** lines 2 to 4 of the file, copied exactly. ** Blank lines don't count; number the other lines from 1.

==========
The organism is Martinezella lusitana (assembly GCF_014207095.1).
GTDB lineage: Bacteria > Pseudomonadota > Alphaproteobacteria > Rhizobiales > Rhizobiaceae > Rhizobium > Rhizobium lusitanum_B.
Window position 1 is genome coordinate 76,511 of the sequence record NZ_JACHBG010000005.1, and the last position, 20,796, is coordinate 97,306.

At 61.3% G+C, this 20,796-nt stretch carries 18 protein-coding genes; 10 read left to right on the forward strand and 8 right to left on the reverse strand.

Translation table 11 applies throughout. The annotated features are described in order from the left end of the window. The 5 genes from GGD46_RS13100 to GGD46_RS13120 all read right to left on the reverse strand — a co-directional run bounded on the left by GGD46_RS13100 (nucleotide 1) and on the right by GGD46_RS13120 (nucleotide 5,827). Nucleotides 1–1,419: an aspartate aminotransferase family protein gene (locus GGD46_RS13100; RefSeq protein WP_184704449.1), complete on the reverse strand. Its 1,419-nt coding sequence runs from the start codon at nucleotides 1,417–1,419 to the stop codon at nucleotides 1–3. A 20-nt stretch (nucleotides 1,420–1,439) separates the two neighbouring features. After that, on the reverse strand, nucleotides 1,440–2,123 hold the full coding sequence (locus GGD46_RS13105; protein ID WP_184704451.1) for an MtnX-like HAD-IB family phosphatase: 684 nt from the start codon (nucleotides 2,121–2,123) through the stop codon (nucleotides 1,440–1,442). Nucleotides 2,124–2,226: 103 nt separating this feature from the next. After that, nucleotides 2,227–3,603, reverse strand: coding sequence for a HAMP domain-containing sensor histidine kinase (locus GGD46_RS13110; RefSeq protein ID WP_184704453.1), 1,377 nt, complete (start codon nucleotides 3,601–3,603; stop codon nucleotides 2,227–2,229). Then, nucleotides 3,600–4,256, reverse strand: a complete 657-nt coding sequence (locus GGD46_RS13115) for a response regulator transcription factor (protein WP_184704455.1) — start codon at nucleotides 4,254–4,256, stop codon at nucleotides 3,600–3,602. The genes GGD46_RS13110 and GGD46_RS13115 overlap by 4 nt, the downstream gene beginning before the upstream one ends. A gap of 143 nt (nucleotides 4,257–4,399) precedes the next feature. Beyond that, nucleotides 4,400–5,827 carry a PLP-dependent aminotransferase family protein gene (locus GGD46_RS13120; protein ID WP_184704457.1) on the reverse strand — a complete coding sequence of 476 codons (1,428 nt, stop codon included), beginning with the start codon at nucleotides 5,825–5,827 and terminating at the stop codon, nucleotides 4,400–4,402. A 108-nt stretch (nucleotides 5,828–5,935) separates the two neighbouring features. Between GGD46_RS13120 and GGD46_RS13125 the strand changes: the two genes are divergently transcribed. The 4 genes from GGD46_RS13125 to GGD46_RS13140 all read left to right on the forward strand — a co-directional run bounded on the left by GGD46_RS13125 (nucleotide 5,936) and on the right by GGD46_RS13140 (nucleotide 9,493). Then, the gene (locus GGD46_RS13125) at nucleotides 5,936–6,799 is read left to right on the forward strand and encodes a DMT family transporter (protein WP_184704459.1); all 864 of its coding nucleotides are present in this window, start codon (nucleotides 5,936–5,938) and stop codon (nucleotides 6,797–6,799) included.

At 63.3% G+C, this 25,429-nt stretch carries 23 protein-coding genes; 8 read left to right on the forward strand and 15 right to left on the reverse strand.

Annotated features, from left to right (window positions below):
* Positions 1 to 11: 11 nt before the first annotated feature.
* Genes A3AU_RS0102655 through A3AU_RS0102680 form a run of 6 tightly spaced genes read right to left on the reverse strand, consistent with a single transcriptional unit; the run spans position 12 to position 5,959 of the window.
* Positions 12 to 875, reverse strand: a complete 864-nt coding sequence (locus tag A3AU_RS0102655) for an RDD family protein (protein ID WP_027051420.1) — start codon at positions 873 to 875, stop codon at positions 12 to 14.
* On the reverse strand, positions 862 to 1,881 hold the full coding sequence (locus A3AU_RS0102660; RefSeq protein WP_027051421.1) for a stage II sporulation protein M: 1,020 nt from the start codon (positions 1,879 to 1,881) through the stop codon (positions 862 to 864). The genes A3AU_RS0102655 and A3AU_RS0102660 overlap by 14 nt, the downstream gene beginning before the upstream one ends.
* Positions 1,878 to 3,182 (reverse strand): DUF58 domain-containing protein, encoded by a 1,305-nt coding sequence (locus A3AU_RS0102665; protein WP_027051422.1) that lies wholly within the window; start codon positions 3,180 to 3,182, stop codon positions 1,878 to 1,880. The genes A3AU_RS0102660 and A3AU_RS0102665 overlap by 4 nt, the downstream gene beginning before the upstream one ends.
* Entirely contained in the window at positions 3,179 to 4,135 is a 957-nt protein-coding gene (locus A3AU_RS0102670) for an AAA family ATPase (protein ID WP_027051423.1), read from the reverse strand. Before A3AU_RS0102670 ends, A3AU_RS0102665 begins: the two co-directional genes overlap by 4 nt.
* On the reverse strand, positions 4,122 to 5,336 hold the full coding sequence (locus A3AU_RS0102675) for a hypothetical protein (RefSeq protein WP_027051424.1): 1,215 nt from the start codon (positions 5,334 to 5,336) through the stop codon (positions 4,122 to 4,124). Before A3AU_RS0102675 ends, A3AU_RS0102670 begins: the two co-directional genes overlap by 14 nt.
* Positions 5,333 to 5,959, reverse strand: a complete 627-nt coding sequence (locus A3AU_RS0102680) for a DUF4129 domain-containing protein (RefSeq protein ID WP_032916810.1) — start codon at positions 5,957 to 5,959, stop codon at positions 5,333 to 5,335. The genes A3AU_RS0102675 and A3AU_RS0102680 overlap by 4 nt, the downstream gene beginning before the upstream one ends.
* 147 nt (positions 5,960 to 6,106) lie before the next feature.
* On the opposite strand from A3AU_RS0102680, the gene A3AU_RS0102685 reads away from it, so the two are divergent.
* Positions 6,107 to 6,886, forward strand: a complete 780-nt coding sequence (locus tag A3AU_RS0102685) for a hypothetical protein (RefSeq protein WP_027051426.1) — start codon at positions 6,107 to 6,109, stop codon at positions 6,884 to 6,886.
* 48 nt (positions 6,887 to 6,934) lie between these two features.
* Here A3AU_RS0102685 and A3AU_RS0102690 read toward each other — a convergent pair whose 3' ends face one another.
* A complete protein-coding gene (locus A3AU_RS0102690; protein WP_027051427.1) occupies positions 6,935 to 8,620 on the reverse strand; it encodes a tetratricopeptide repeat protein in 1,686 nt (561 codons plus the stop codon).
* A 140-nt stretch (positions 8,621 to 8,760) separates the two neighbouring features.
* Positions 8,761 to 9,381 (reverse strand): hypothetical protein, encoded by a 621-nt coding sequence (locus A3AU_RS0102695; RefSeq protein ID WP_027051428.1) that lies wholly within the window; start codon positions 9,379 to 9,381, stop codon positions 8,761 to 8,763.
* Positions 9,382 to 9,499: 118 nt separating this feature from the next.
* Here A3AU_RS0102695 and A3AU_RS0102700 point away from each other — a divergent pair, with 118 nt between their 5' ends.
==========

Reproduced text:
GTDB lineage: Bacteria > Pseudomonadota > Alphaproteobacteria > Rhizobiales > Rhizobiaceae > Rhizobium > Rhizobium lusitanum_B.
Window position 1 is genome coordinate 76,511 of the sequence record NZ_JACHBG010000005.1, and the last position, 20,796, is coordinate 97,306.

At 61.3% G+C, this 20,796-nt stretch carries 18 protein-coding genes; 10 read left to right on the forward strand and 8 right to left on the reverse strand.